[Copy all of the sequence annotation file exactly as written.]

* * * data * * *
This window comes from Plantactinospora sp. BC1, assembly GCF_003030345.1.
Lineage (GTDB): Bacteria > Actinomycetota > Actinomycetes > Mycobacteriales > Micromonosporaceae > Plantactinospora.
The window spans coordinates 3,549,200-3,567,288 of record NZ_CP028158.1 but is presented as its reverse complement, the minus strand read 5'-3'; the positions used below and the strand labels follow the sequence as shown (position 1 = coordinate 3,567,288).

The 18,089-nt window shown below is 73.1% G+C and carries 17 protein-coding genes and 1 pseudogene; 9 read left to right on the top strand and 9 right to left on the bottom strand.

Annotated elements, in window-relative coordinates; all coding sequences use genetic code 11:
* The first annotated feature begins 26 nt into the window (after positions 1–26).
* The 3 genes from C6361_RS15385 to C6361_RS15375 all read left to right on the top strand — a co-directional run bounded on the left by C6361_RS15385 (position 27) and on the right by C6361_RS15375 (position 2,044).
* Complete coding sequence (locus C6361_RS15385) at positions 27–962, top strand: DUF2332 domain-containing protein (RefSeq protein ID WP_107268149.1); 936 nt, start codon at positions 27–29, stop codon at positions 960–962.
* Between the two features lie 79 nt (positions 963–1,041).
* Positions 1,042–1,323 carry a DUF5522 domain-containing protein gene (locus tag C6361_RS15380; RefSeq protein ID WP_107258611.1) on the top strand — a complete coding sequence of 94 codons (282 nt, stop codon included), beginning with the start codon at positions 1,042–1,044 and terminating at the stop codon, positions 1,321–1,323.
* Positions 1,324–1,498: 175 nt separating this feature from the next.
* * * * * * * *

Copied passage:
This window comes from Plantactinospora sp. BC1, assembly GCF_003030345.1.
Lineage (GTDB): Bacteria > Actinomycetota > Actinomycetes > Mycobacteriales > Micromonosporaceae > Plantactinospora.
The window spans coordinates 3,549,200-3,567,288 of record NZ_CP028158.1 but is presented as its reverse complement, the minus strand read 5'-3'; the positions used below and the strand labels follow the sequence as shown (position 1 = coordinate 3,567,288).

The 18,089-nt window shown below is 73.1% G+C and carries 17 protein-coding genes and 1 pseudogene; 9 read left to right on the top strand and 9 right to left on the bottom strand.

Annotated elements, in window-relative coordinates; all coding sequences use genetic code 11:
* The first annotated feature begins 26 nt into the window (after positions 1–26).
* The 3 genes from C6361_RS15385 to C6361_RS15375 all read left to right on the top strand — a co-directional run bounded on the left by C6361_RS15385 (position 27) and on the right by C6361_RS15375 (position 2,044).
* Complete coding sequence (locus C6361_RS15385) at positions 27–962, top strand: DUF2332 domain-containing protein (RefSeq protein ID WP_107268149.1); 936 nt, start codon at positions 27–29, stop codon at positions 960–962.
* Between the two features lie 79 nt (positions 963–1,041).
* Positions 1,042–1,323 carry a DUF5522 domain-containing protein gene (locus tag C6361_RS15380; RefSeq protein ID WP_107258611.1) on the top strand — a complete coding sequence of 94 codons (282 nt, stop codon included), beginning with the start codon at positions 1,042–1,044 and terminating at the stop codon, positions 1,321–1,323.
* Positions 1,324–1,498: 175 nt separating this feature from the next.